Letters to a Shooting Star, Keith Hale
Publisher: Watersgreen House
Genre: YA, LGBT (G), Psychological
Length: 237 pages
“Last time I was in a church was one night in London. I needed a place to sleep. I’d never go for a service. I can’t stand that.”
I will openly admit that I struggled with Letters to a Shooting Star. In writing this review I even had trouble in trying to work out the genre’s in which it sits. However to begin I will say that this book is not for everyone; it was strenuous to read, but in the end I was left with a high level of satisfaction, and I hope many others will too.
Dylan, who spoke the line at the beginning of the review, has good reasons for fearing churches. Over the course of Letters to a Shooting Star we discover his past story as well as that of his brother, Ethan, and Ben, an orphan from country Arkansas. These three start off individually and, slowly, their stories intertwine into a gripping narrative.
Set across the early years of the 80’s this book deals with the abuse suffered by Dylan and Ethan from the hands of their father and the sequence of destructive events that spark from a particular evening. In another storyline Ethan and Ben find themselves attracted to each other years after the aforementioned evening, and their love story deals with the fallout stemming from the years of abuse suffered by both brothers.
Parts I Enjoyed
Letters to a Shooting Star is set in conservative, evangelical, rural America during a highly conservative period in American history. The fact that two young men in Ethan and Ben can build a friendship and level of trust so great that they can admit their feelings towards each other in this period is amazing. Their personal reactions to their own sexuality is particularly interesting.
Given the time period and their conservative town the fear and trepidation these two feel is perfectly understandable. I appreciate how the author dealt with this web of fear and found that it should be quite relative to today’s youth who may read this book.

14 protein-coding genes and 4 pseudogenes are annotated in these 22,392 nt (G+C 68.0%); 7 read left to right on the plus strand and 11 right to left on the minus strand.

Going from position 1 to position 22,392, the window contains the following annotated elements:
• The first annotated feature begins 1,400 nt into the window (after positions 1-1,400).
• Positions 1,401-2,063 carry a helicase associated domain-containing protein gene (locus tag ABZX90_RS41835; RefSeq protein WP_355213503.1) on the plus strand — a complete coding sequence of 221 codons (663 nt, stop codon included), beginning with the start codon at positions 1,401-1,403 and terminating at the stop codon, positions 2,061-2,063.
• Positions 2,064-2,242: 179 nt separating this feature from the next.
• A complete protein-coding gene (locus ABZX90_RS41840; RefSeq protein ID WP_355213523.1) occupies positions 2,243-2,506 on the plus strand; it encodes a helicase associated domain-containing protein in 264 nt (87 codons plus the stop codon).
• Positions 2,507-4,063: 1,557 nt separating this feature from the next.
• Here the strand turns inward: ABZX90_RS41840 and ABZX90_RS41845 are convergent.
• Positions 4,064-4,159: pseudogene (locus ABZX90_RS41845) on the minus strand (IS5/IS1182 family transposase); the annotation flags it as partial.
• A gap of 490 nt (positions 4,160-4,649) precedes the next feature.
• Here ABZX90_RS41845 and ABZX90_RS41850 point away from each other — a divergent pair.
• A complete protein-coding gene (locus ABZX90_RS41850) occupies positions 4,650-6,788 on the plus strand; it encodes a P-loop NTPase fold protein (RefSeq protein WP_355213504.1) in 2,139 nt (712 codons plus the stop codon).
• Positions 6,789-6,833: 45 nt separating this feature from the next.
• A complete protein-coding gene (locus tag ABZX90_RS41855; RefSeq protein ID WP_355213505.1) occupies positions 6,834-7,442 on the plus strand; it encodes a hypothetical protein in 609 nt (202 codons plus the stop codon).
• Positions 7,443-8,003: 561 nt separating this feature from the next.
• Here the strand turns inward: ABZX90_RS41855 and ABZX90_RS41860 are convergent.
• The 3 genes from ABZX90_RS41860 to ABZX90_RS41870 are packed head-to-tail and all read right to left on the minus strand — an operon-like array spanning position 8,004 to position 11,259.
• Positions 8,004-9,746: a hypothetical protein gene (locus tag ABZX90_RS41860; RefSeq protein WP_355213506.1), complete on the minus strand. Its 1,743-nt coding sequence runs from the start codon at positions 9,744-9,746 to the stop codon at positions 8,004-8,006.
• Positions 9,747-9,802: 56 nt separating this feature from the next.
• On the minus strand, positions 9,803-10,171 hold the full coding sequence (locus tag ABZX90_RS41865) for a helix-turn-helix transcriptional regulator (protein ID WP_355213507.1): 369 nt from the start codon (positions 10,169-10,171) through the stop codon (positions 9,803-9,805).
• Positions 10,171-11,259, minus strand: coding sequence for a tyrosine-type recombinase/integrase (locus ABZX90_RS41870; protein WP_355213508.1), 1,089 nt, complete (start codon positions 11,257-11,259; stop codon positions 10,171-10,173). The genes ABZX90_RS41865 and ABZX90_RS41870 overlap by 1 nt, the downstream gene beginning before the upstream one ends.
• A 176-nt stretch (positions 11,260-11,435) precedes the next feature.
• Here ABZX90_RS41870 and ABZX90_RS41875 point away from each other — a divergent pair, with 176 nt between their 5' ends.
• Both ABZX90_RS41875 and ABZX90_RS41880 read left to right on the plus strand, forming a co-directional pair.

Left-of-field is probably the best way I can describe the structure of Letters to a Shooting Star. Dylan, Ethan and Ben’s stories start at completely different points in their lives and do not seem to be interconnected at all (I will address this later). By the end of the book, though, these weaving tangents build into an excellent crescendo with an amazing conclusion.
Doesn’t Skip the Ugly Parts
There is abuse in this book….correction, there is A LOT of abuse in this book; psychological, physical and sexual. With the three points of view examined the author has given us three different perspectives. The ways in which these three boys deal with the abuse is interesting, with differing takes on it allowing an examination of how different people react.
The abuse is tastefully dealt with on page so that readers are not vomiting from the horror of these activities, but sufficient in detail so that the effects and damage is felt by the reader. The author should be applauded on achieving this excellently written middle ground, not skipping over these horrible parts of life too many of us would truly like to forget.
For the first third of this book there is little, if anything, tying the three storylines together. In addition to that I found identifying whose storyline was whose very difficult. The book eventually caught up to itself and summarily became an amazing tale.
Given how much I loved the eventual story I felt incredibly disappointed by this beginning. I really hope that this can be overcome by readers and they can experience the great conclusion of Letters to a Shooting Star.
I wanted to give this book 5 stars, but in all good faith I couldn’t for the reason above. If you are able to get your head around the left-of-field story structure in Letters to a Shooting Star then I am sure you’ll enjoy an excellent coming of age story with a highly interesting setting and premise. If you don’t see this as being your type of book then don’t say you weren’t warned.
Ben – “Do we have a future? The two of us together always? You and me?”
Ethan – “Yes.”